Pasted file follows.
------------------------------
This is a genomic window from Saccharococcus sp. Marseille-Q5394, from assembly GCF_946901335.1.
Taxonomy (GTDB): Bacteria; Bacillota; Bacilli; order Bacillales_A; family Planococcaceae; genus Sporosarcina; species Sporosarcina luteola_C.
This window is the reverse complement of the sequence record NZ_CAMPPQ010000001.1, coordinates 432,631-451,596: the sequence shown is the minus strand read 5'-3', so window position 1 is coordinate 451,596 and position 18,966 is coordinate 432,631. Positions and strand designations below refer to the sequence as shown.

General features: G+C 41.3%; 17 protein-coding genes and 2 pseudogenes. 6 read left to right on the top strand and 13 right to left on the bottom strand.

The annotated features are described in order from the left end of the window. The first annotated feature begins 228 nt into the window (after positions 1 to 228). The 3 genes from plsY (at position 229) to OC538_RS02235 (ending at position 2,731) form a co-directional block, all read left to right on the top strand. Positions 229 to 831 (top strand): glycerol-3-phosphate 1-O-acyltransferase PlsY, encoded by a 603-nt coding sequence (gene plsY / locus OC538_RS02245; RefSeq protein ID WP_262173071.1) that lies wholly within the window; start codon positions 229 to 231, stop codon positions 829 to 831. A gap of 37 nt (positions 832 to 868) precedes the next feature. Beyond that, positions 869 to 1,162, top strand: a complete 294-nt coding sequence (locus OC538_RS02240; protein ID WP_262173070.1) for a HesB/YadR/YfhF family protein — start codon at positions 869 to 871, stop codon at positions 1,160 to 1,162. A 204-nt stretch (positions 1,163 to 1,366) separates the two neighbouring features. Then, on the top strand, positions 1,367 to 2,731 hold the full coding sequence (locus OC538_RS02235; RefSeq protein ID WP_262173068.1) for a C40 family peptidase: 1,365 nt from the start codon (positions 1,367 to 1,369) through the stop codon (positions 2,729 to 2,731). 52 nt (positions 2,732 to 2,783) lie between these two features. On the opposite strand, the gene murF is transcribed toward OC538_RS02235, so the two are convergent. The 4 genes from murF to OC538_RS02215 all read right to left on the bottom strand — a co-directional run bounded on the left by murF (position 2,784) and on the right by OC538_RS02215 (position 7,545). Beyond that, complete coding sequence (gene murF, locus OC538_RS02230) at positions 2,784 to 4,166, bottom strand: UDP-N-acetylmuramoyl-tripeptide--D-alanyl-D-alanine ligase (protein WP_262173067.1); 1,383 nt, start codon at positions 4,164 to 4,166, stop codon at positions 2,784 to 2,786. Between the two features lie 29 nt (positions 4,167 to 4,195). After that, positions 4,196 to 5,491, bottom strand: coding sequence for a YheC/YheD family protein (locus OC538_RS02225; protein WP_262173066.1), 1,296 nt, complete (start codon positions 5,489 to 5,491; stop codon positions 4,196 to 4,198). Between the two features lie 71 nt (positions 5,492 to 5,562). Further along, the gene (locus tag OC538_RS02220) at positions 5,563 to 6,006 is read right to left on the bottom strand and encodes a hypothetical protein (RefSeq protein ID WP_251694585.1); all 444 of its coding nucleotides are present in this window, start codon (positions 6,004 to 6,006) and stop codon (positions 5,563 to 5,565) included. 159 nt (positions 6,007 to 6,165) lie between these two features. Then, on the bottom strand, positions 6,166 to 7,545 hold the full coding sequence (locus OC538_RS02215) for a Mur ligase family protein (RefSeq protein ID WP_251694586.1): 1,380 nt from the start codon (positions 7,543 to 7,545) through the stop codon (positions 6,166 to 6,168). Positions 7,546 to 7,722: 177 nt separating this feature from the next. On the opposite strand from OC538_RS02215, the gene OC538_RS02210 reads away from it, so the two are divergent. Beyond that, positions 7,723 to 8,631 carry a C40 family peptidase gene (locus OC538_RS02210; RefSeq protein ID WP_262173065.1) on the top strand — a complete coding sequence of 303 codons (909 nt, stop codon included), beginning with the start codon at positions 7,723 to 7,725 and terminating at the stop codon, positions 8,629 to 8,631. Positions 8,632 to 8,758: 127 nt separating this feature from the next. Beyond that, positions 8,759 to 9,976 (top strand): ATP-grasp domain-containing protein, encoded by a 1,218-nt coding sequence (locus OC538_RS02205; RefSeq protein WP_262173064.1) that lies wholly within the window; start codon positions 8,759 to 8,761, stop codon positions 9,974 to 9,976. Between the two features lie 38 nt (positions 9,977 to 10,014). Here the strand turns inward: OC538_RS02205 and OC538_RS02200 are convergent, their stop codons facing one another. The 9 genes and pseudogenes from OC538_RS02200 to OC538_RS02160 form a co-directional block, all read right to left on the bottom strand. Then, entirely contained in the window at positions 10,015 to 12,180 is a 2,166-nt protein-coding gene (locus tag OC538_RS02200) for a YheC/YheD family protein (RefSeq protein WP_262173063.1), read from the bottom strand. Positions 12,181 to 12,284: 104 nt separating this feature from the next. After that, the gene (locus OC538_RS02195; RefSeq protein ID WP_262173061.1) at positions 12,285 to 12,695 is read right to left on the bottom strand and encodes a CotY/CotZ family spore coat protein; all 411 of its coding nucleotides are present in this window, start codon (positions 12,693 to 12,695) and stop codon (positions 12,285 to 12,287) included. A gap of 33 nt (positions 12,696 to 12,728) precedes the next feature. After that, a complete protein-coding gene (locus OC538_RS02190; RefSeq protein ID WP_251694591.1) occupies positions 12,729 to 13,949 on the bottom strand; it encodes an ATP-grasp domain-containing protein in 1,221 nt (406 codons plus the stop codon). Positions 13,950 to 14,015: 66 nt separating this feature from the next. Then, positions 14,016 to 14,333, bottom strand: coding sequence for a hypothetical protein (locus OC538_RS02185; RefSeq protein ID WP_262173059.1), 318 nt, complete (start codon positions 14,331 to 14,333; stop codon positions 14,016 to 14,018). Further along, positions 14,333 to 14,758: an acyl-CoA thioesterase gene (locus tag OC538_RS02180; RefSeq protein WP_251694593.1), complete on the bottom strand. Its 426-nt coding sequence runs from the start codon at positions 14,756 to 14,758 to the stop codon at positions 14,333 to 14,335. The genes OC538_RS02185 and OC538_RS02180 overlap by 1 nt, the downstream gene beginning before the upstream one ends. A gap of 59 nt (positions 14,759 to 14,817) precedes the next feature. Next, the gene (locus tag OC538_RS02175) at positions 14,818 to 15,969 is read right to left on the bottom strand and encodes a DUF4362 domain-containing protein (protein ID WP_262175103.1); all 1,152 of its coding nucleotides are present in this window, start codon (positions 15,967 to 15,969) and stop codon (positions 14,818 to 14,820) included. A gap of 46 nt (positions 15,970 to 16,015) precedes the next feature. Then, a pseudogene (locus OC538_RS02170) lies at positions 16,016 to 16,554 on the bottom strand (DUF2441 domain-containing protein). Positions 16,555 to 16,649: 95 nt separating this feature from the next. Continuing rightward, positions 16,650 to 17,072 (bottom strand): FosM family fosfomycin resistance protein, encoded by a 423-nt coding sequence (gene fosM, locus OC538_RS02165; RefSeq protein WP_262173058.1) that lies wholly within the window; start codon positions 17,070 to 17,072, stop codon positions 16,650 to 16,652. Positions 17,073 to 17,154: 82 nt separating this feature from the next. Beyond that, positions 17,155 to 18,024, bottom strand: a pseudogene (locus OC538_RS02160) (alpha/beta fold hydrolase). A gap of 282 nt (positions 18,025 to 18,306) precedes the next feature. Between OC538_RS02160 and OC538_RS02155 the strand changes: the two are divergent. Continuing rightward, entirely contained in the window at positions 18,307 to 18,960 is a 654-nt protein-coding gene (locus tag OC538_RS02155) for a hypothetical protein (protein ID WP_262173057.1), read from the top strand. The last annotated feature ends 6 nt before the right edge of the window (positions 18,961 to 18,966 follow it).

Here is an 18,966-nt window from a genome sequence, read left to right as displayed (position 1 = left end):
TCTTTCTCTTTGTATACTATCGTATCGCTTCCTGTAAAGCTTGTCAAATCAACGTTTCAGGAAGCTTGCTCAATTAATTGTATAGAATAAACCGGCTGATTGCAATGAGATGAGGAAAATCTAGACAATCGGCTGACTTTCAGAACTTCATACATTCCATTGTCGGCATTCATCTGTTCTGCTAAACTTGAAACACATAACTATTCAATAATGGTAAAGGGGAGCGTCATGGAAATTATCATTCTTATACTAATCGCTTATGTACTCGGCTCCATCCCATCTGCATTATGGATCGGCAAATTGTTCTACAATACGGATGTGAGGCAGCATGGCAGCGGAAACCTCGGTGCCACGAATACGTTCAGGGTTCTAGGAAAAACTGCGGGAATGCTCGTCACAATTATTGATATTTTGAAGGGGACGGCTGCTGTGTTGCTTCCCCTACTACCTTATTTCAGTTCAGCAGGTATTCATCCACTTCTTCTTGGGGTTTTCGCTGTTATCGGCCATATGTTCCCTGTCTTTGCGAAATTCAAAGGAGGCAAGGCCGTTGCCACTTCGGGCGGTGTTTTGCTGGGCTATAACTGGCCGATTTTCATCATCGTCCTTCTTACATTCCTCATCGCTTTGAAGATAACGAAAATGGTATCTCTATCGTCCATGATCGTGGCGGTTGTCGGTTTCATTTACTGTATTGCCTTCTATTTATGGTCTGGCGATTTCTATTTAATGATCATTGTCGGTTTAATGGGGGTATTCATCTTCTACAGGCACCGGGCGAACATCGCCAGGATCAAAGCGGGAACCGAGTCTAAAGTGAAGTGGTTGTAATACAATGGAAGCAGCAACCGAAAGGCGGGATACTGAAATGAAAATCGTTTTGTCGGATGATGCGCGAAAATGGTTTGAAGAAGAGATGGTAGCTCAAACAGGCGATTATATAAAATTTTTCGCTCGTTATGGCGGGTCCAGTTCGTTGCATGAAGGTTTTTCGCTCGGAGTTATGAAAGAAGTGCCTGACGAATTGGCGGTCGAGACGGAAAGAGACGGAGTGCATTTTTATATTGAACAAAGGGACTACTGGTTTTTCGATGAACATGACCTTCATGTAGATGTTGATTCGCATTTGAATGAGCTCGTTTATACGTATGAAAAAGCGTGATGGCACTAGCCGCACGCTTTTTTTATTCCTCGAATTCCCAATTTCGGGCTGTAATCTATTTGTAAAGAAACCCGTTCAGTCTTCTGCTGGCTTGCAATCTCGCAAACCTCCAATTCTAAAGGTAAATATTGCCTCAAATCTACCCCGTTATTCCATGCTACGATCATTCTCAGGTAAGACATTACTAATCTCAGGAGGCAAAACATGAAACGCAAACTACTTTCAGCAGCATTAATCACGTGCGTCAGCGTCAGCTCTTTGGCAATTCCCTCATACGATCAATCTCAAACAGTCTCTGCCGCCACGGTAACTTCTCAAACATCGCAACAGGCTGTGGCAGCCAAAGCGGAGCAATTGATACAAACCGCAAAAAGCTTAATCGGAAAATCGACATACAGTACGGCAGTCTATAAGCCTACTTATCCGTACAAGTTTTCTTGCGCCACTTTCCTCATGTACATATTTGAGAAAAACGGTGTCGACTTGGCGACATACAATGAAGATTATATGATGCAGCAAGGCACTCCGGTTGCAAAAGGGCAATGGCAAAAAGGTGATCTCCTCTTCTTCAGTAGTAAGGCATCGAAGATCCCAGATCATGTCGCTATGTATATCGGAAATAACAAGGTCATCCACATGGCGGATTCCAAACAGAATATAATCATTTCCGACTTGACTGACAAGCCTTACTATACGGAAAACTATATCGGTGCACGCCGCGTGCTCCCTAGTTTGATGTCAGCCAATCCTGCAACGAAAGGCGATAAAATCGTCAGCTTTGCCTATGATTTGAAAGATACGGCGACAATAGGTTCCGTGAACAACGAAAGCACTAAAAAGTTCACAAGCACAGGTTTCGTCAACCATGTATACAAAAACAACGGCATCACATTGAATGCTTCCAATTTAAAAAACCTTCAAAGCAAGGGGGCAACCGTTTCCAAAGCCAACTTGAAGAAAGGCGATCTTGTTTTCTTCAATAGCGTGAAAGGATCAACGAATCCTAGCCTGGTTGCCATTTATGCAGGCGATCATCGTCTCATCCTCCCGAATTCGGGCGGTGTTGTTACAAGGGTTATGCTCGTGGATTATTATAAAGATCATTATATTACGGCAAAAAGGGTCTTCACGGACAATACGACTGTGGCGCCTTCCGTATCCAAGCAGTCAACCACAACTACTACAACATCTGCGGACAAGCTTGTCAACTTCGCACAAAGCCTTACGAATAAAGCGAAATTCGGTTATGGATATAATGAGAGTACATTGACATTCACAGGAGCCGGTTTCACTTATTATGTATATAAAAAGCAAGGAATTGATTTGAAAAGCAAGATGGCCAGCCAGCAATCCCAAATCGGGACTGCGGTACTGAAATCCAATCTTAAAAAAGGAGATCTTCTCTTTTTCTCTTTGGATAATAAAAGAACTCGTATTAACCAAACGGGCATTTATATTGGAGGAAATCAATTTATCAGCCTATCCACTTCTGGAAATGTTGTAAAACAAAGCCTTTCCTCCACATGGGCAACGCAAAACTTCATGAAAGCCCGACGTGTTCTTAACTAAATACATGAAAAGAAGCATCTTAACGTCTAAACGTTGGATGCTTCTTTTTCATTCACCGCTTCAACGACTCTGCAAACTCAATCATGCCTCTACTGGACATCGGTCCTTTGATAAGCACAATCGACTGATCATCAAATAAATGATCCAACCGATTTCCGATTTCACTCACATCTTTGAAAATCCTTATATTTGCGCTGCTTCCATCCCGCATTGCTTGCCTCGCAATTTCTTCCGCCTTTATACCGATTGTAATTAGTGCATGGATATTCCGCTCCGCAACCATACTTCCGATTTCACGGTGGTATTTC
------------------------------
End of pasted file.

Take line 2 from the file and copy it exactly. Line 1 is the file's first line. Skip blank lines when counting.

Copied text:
Taxonomy (GTDB): Bacteria; Bacillota; Bacilli; order Bacillales_A; family Planococcaceae; genus Sporosarcina; species Sporosarcina luteola_C.